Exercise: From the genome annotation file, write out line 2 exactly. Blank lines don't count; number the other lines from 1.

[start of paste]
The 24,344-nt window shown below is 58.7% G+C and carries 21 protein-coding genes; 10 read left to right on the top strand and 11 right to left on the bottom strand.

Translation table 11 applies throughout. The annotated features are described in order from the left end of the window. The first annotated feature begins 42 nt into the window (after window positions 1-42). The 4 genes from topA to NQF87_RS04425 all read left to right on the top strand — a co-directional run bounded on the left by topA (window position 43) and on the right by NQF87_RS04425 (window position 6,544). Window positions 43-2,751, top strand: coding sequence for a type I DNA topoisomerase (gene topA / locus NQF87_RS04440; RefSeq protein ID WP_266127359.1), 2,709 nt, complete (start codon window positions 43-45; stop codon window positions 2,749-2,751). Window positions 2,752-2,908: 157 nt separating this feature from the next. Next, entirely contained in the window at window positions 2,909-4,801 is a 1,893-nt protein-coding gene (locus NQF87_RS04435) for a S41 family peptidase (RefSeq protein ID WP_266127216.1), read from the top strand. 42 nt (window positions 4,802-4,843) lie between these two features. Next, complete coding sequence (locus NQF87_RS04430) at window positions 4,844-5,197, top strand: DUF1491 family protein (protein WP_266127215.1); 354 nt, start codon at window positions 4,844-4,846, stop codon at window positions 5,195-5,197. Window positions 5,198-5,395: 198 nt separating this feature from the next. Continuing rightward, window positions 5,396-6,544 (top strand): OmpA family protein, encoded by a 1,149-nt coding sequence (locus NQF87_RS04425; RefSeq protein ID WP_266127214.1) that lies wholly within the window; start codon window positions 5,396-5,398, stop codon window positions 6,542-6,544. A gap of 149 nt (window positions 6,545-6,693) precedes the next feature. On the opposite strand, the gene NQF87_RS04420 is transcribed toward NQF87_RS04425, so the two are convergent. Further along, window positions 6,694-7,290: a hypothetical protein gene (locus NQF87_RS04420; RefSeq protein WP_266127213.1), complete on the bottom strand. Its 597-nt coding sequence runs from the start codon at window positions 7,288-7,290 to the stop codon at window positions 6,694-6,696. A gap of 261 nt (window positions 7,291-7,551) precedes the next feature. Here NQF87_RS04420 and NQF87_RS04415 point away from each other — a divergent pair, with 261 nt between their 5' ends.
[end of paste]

Translation table 11 applies throughout. The annotated features are described in order from the left end of the window. The first annotated feature begins 42 nt into the window (after window positions 1-42). The 4 genes from topA to NQF87_RS04425 all read left to right on the top strand — a co-directional run bounded on the left by topA (window position 43) and on the right by NQF87_RS04425 (window position 6,544). Window positions 43-2,751, top strand: coding sequence for a type I DNA topoisomerase (gene topA / locus NQF87_RS04440; RefSeq protein ID WP_266127359.1), 2,709 nt, complete (start codon window positions 43-45; stop codon window positions 2,749-2,751). Window positions 2,752-2,908: 157 nt separating this feature from the next. Next, entirely contained in the window at window positions 2,909-4,801 is a 1,893-nt protein-coding gene (locus NQF87_RS04435) for a S41 family peptidase (RefSeq protein ID WP_266127216.1), read from the top strand. 42 nt (window positions 4,802-4,843) lie between these two features. Next, complete coding sequence (locus NQF87_RS04430) at window positions 4,844-5,197, top strand: DUF1491 family protein (protein WP_266127215.1); 354 nt, start codon at window positions 4,844-4,846, stop codon at window positions 5,195-5,197. Window positions 5,198-5,395: 198 nt separating this feature from the next. Continuing rightward, window positions 5,396-6,544 (top strand): OmpA family protein, encoded by a 1,149-nt coding sequence (locus NQF87_RS04425; RefSeq protein ID WP_266127214.1) that lies wholly within the window; start codon window positions 5,396-5,398, stop codon window positions 6,542-6,544. A gap of 149 nt (window positions 6,545-6,693) precedes the next feature. On the opposite strand, the gene NQF87_RS04420 is transcribed toward NQF87_RS04425, so the two are convergent. Further along, window positions 6,694-7,290: a hypothetical protein gene (locus NQF87_RS04420; RefSeq protein WP_266127213.1), complete on the bottom strand. Its 597-nt coding sequence runs from the start codon at window positions 7,288-7,290 to the stop codon at window positions 6,694-6,696. A gap of 261 nt (window positions 7,291-7,551) precedes the next feature. Here NQF87_RS04420 and NQF87_RS04415 point away from each other — a divergent pair, with 261 nt between their 5' ends.